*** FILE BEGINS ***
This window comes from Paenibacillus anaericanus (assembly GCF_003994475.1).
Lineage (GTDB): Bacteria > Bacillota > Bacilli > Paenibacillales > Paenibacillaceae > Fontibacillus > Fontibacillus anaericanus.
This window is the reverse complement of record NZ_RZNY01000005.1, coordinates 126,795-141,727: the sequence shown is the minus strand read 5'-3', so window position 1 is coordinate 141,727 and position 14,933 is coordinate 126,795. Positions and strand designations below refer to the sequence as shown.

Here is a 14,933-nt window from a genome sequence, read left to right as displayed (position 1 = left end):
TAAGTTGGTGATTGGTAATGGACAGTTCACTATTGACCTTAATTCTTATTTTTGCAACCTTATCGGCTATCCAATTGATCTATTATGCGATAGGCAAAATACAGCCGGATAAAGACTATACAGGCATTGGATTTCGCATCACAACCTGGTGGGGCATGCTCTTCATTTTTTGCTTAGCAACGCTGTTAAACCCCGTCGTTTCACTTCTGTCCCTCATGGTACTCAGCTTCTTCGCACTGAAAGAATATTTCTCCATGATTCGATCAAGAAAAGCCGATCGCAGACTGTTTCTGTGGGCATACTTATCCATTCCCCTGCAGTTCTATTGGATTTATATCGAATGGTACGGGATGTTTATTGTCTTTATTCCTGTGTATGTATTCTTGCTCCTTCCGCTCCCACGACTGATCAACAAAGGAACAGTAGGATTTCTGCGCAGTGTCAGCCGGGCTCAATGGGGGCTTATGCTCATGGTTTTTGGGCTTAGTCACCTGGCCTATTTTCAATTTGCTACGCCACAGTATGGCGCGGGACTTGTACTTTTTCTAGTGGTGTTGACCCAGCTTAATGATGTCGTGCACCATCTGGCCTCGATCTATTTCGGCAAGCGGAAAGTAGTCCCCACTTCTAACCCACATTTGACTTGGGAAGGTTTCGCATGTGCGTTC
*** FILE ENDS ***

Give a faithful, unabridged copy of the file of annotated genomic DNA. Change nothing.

This window comes from Paenibacillus anaericanus (assembly GCF_003994475.1).
Lineage (GTDB): Bacteria > Bacillota > Bacilli > Paenibacillales > Paenibacillaceae > Fontibacillus > Fontibacillus anaericanus.
This window is the reverse complement of record NZ_RZNY01000005.1, coordinates 126,795-141,727: the sequence shown is the minus strand read 5'-3', so window position 1 is coordinate 141,727 and position 14,933 is coordinate 126,795. Positions and strand designations below refer to the sequence as shown.

Here is a 14,933-nt window from a genome sequence, read left to right as displayed (position 1 = left end):
TAAGTTGGTGATTGGTAATGGACAGTTCACTATTGACCTTAATTCTTATTTTTGCAACCTTATCGGCTATCCAATTGATCTATTATGCGATAGGCAAAATACAGCCGGATAAAGACTATACAGGCATTGGATTTCGCATCACAACCTGGTGGGGCATGCTCTTCATTTTTTGCTTAGCAACGCTGTTAAACCCCGTCGTTTCACTTCTGTCCCTCATGGTACTCAGCTTCTTCGCACTGAAAGAATATTTCTCCATGATTCGATCAAGAAAAGCCGATCGCAGACTGTTTCTGTGGGCATACTTATCCATTCCCCTGCAGTTCTATTGGATTTATATCGAATGGTACGGGATGTTTATTGTCTTTATTCCTGTGTATGTATTCTTGCTCCTTCCGCTCCCACGACTGATCAACAAAGGAACAGTAGGATTTCTGCGCAGTGTCAGCCGGGCTCAATGGGGGCTTATGCTCATGGTTTTTGGGCTTAGTCACCTGGCCTATTTTCAATTTGCTACGCCACAGTATGGCGCGGGACTTGTACTTTTTCTAGTGGTGTTGACCCAGCTTAATGATGTCGTGCACCATCTGGCCTCGATCTATTTCGGCAAGCGGAAAGTAGTCCCCACTTCTAACCCACATTTGACTTGGGAAGGTTTCGCATGTGCGTTC